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Jun 26, 2006

Comments

tradepressmomma

Okie, dokie, Mr. Dorobek:

We'll wait til you get back from vacation and then blog with you.

I must note that the comment counts at POGO and your blog seem to be similar--nil or in the low single digits. This brings up the age-old question: if a tradepressmomma appears nude at the National Press Club, will anyone notice?

Sincerely,

tpmomma

Connie the Contractor

Dear K St Buddy Redux –

Glad to see that you are still reading my posts. Sorry if I offended you with my last posting, especially after we seemed to have become good friends. Blame it on Dorobok, whose denial of a factual matter was too much for my gentle constitution to bear.

I was only trying to make the point that POGO’s detractors accuse them of taking outrageous positions, when the real outrage should be directed at the “creative interpretations” of POGO’s positions that the detractors create out of whole cloth. If you read the recommendations contained in POGO’s contracting reports, they are the stuff of motherhood and apple pie.

Now to answer your questions:

Question one: Your righteousness does not fit w your willingness (preference?) to stay in the industry that you believe is ultra corrupt. Why are you still in it, straight shooter and aboveboard though you may be?

Answer: I am totally on the straight and narrow. Can’t give you any more details for fear that I may “out” myself. Needless to say, my current assignment does not have me involved in any aspect of the “sleazy side” of government contracting. If anything, my job is to out the “no good nicks.”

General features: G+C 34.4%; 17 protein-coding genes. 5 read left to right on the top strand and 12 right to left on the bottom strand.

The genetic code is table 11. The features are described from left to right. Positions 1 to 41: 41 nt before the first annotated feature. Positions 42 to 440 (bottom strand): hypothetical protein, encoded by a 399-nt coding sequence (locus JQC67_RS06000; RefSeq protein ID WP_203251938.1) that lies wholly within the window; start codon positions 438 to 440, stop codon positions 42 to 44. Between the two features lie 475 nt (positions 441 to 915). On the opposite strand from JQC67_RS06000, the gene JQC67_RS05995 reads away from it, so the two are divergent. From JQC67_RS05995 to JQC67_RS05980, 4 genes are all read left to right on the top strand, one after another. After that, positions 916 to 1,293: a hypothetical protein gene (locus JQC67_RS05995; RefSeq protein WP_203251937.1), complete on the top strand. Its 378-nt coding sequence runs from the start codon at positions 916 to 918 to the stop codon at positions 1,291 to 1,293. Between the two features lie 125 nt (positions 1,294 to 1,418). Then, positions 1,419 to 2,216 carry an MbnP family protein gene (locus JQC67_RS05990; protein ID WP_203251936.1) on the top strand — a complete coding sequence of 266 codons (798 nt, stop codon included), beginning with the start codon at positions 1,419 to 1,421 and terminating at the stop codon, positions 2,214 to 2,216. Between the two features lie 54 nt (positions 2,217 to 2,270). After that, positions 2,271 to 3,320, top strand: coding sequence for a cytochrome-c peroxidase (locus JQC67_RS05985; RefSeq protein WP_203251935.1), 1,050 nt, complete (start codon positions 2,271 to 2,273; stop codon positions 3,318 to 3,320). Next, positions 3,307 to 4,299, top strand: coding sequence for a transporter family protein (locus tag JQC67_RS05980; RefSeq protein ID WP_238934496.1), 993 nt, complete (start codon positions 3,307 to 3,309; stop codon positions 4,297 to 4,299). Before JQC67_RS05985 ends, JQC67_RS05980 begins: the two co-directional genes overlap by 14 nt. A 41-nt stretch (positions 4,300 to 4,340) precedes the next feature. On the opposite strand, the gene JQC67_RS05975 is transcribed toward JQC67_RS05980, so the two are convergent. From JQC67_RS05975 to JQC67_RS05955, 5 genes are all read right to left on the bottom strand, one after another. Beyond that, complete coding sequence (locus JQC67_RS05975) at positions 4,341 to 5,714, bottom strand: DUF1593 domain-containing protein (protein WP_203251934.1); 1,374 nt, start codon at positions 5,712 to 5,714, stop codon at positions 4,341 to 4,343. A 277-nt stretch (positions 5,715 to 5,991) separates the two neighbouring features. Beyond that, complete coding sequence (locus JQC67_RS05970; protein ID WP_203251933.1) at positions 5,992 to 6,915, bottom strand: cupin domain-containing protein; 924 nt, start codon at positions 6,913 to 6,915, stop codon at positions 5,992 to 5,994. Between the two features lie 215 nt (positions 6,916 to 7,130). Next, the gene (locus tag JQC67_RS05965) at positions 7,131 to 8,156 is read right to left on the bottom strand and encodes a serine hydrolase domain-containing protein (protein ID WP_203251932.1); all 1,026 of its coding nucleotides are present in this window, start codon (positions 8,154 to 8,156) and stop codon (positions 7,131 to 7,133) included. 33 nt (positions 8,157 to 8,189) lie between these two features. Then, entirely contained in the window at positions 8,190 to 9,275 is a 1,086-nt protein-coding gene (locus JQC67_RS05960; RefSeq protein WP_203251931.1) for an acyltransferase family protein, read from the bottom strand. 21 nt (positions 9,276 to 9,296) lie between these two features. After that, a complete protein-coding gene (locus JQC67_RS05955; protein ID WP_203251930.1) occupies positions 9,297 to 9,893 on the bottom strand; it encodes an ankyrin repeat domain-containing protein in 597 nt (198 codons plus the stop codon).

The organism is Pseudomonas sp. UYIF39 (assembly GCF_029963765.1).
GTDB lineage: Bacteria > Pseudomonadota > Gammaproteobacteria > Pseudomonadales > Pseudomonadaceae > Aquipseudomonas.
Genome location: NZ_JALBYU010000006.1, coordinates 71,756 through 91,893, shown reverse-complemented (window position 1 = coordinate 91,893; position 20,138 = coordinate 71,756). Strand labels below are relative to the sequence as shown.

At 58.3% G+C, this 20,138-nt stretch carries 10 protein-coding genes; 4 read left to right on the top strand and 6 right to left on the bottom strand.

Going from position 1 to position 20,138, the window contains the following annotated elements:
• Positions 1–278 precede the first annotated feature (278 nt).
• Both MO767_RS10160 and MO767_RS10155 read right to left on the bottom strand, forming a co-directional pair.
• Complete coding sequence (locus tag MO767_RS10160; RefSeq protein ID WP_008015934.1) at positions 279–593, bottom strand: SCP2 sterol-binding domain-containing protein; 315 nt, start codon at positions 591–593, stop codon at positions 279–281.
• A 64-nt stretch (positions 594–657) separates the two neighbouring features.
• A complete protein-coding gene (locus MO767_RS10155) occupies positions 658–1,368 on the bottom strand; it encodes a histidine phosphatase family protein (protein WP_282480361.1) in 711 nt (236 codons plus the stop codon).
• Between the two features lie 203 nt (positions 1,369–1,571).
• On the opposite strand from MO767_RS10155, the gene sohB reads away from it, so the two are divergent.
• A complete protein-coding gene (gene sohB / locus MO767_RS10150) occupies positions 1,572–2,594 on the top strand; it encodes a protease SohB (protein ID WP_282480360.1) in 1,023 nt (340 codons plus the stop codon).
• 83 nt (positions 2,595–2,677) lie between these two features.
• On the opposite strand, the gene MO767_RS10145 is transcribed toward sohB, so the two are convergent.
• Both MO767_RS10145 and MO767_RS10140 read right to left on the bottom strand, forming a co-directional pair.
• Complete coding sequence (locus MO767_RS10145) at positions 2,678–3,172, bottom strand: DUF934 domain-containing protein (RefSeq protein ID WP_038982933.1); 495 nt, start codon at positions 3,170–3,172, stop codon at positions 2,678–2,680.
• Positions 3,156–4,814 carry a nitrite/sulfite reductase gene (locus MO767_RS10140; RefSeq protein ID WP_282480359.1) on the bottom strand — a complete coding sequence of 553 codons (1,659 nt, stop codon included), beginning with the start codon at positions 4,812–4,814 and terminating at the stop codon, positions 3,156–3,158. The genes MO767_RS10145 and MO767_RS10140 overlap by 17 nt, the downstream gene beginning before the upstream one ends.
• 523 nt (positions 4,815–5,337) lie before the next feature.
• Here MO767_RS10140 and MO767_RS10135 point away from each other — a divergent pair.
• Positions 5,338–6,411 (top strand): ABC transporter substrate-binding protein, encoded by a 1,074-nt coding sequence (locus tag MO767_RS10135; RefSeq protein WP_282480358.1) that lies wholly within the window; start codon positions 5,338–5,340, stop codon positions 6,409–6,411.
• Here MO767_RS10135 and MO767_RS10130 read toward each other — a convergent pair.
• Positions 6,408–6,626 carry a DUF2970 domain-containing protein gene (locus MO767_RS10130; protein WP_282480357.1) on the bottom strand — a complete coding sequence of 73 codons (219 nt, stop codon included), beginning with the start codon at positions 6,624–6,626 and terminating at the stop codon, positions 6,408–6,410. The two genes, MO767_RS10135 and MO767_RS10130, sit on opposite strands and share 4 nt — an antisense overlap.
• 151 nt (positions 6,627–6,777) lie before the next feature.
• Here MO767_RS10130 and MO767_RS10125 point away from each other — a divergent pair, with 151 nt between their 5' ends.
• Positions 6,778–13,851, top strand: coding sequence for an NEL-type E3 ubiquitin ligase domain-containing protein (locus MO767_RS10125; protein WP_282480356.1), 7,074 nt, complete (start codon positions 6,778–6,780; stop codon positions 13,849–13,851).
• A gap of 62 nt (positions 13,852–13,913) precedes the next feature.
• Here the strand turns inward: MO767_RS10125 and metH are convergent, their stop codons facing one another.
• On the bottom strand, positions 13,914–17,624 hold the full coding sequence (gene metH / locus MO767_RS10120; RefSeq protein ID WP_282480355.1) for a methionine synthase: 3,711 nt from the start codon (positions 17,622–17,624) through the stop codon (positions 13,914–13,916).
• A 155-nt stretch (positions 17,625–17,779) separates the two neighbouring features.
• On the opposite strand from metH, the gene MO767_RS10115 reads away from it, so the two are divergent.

Question two: Doesn’t it get under your skin?

Answer: Yes, but I am an eternal optimist.

Question: Do you feel you need to shower after some industry meetings?

Answer: Not only to shower, but to de-lice. (However, I must add that the food at many industry gatherings is top notch. This probably explains the girth of some of the industry's "senior leaders.")

I think that most of the rank-and-file people in this business are well-intentioned and basically honest. However, there is a small group of executives, lobbyists, and business liaison types who engage in behavior that brings discredit to all of us. Unfortunately, these people have a disproportionate influence on the business, and get much “air time” (too much) in the contracting media. They also seem to control the agenda on Capitol Hill and in many quarters in the Executive Branch.

I hope this answers your questions.

All the best,

Connie the Contractor

Christopher Dorobek

Dear "tradepressmomma" --
(I can't believe I'm commenting on something posted by somebody who actually calls themselves "tradepressmomma,"... )
I am always more than happy to address such questions. I will do so on my blog. The link is www.fcw.com/blogs
I'm on vacation, so it may not happen as quickly as it would normally.
cjd

KSB Redux

Con. the Con.--this one's for you:

Your righteousness does not fit w your willingness (preference?) to stay in the industry that you believe is ultra corrupt. Why are you still in it, straight shooter and aboveboard though you may be? Doesn't it get under your skin? Do you feel you need to shower after some industry meetings?